FIG. 3 is a cross-sectional view taken generally along the line 3--3 in FIG. 2.

FIG. 4 is a top view of the hitch of FIG. 1 without the lever.

FIG. 5 is a cross-sectional view taken generally along the line 5--5 in FIG. 4.

FIG. 6 is a cross-sectional view taken generally along the line 6--6 in FIG. 4.

FIG. 7 is a cross-sectional view taken generally along the line 7--7 in FIG. 4.

DESCRIPTION OF THE PREFERRED EMBODIMENT

Referring to the drawings, wherein like numerals represent like parts throughout the several views, there is generally disclosed at 10, a trailer hitch. The hitch 10 is welded to the deck at the front or rear of a railroad car which is shown in phantom in FIG. 1. In the preferred embodiment, the hitch 10 is made of steel but it should be understood that any suitable material may be used.

The hitch 10 includes a housing 12 for receiving the tongue 14 of a trailer (not shown) with a tongue opening 15. The tongue opening 15 is tapered such that the diameter at the bottom is greater than that at the top. This tapering allows for easier coupling of the trailer and the hitch 10. The coupling tongue 14 includes a rotatable tapered bushing 13 which serves as a guide for tongue 14. The bushing 13 reduces the difficulty of lining up the trailer and the hitch 10. Also, the bushing 13 allows some rotation when coupled which dampens the oscillations between the double stack cars and road railer equipment. In addition, the design of the present invention allows the tongue 14 and hitch 10 to be placed at an elevation from the ground which aids in reducing load into the railcar as it reduces the eccentricity between load application and reaction points.

As shown in FIG. 3, the housing 12 has a top wall 16 which has an upper pin receiving opening 18. In addition, the housing 12 has an upper slot 20 which provides an opening for the lever 22 to travel in. The slot 20 is generallyrrectangular and sized and configured to receive the lever 22. The housing 12 has a bottom wall 24 which has a lower pin receiving opening 26 which is aligned with the upper pin receiving opening 18. While the upper and lower pin receiving openings 18 and 26 are shown to be generally circular it is understood that any suitable configuration will suffice as along as it provides a passage for the pin 50 to travel in. The bottom wall 24 also includes a bottom slot 27 for the lever 22 to travel in which is generally rectangular and sized and configured to receive the lever 22. The bottom slot 27 is aligned with the upper slot 20.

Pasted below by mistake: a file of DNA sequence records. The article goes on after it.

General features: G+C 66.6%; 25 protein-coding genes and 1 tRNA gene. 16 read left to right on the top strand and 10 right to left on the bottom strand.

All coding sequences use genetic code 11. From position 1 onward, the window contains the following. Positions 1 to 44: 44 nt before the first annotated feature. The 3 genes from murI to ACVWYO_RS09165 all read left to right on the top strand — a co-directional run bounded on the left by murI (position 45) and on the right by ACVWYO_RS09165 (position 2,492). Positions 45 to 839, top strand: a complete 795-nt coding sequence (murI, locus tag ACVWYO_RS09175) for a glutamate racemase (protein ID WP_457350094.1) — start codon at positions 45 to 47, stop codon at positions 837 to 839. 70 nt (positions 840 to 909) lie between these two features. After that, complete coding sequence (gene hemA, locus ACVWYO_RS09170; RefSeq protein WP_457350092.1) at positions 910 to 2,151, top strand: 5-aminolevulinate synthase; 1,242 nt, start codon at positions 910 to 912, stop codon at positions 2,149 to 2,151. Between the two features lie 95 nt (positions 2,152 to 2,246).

The positioning of the walls in housing 12 is shown in FIGS. 2, 3 and 4. First side wall 28 is positioned generally perpendicular to the top wall 16 and bottom wall 24 and extends below the bottom wall 24. Second side wall 30 is positioned generally perpendicular to the top wall 16 and bottom wall 24 and extends below the bottom wall 24 thereby completing the housing 12. First and second side walls 28 and 30 and top and bottom walls 16 and 24 are connected by welding but may be connected by any suitable connecting means. The first and second side walls 28 and 30 include first and second extensions 29 and 31 as shown in FIGS. 1 and 4. First and second extensions 29 and 31 extend below bottom wall 24 and beyond the opening of housing 12 to provide support for the housing 12. Both first extension 29 and second extension 31 are tapered to prevent fatigue failure. Front support 33 and rear support 35, shown in FIG. 3, provide additional support for the hitch 10. Rear support 35 is generally a wide V-shaped plate sized and configured to support the structure of hitch 10. Front support 33 is a generally L-shaped plate of a width necessary to fit within side walls 28 and 30. As shown in FIG. 2, front support 33 has an opening 37 which provides access to the pin 50. While the opening 37 is shown to be generally semi-circular it is understood that any suitable configuration will suffice as long as it provides access to pin 50. Both front support 33 and rear support 35 are welded in place. A back wall 32 is positioned and welded between the first side wall 2, second side wall 30, top wall 16 and bottom wall 24 such that a barrier is formed to provide a stop which aids in the positioning of the tongue 14. The back wall 32 is of a generally semi-circular shape so as to form around the tongue 14.

The first side wall 28 includes a forward portion 34 and backward portion 38. The second side wall 30 includes a forward portion 36 and a backward portion 40. The first and second side walls 28 and 30 flare outwardly at the opening of the housing 12 such that the width at the forward portions 34 and 36 of the first and second side walls 28 and 30 is greater than at the backward portions 38 and 40. The flared portion, as shown in FIGS. 3 and 4, is positioned between the top wall 16 and bottom wall 24. This greater width at the opening provides a guide for the tongue 14. In addition, deflector plate 41 is secured to top wall 16 and provides an upper guide for the tongue 14. In the preferred embodiment, the deflector plate 41 is welded to top wall 16.